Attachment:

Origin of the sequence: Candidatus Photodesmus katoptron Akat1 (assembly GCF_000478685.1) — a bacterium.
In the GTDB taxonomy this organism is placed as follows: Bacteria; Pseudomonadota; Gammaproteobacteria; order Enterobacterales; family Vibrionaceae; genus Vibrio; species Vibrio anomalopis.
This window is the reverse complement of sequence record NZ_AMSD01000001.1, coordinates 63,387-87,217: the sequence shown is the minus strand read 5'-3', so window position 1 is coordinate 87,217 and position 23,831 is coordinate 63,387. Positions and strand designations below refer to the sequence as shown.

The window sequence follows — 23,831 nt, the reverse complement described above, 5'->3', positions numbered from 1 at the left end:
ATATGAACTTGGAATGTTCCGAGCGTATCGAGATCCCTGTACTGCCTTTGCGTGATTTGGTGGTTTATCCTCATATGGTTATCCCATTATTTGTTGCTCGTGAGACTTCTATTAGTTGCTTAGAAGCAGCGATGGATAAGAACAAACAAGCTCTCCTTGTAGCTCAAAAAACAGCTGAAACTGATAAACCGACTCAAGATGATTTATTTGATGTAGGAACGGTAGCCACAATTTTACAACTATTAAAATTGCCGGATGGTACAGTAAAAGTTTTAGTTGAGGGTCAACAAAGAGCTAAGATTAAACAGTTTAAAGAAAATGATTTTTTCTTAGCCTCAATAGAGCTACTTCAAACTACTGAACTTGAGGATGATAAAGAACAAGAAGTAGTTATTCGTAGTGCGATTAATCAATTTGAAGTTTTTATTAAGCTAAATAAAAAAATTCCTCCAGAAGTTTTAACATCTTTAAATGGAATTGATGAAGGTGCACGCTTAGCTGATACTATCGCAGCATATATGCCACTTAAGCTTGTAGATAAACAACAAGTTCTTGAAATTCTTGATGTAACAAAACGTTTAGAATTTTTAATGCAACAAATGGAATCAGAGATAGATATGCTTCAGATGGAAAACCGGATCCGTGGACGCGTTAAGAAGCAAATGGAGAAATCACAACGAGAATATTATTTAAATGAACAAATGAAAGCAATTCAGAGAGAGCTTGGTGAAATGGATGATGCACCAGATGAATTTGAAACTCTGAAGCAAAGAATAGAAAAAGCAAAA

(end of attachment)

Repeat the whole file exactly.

Origin of the sequence: Candidatus Photodesmus katoptron Akat1 (assembly GCF_000478685.1) — a bacterium.
In the GTDB taxonomy this organism is placed as follows: Bacteria; Pseudomonadota; Gammaproteobacteria; order Enterobacterales; family Vibrionaceae; genus Vibrio; species Vibrio anomalopis.
This window is the reverse complement of sequence record NZ_AMSD01000001.1, coordinates 63,387-87,217: the sequence shown is the minus strand read 5'-3', so window position 1 is coordinate 87,217 and position 23,831 is coordinate 63,387. Positions and strand designations below refer to the sequence as shown.

The window sequence follows — 23,831 nt, the reverse complement described above, 5'->3', positions numbered from 1 at the left end:
ATATGAACTTGGAATGTTCCGAGCGTATCGAGATCCCTGTACTGCCTTTGCGTGATTTGGTGGTTTATCCTCATATGGTTATCCCATTATTTGTTGCTCGTGAGACTTCTATTAGTTGCTTAGAAGCAGCGATGGATAAGAACAAACAAGCTCTCCTTGTAGCTCAAAAAACAGCTGAAACTGATAAACCGACTCAAGATGATTTATTTGATGTAGGAACGGTAGCCACAATTTTACAACTATTAAAATTGCCGGATGGTACAGTAAAAGTTTTAGTTGAGGGTCAACAAAGAGCTAAGATTAAACAGTTTAAAGAAAATGATTTTTTCTTAGCCTCAATAGAGCTACTTCAAACTACTGAACTTGAGGATGATAAAGAACAAGAAGTAGTTATTCGTAGTGCGATTAATCAATTTGAAGTTTTTATTAAGCTAAATAAAAAAATTCCTCCAGAAGTTTTAACATCTTTAAATGGAATTGATGAAGGTGCACGCTTAGCTGATACTATCGCAGCATATATGCCACTTAAGCTTGTAGATAAACAACAAGTTCTTGAAATTCTTGATGTAACAAAACGTTTAGAATTTTTAATGCAACAAATGGAATCAGAGATAGATATGCTTCAGATGGAAAACCGGATCCGTGGACGCGTTAAGAAGCAAATGGAGAAATCACAACGAGAATATTATTTAAATGAACAAATGAAAGCAATTCAGAGAGAGCTTGGTGAAATGGATGATGCACCAGATGAATTTGAAACTCTGAAGCAAAGAATAGAAAAAGCAAAA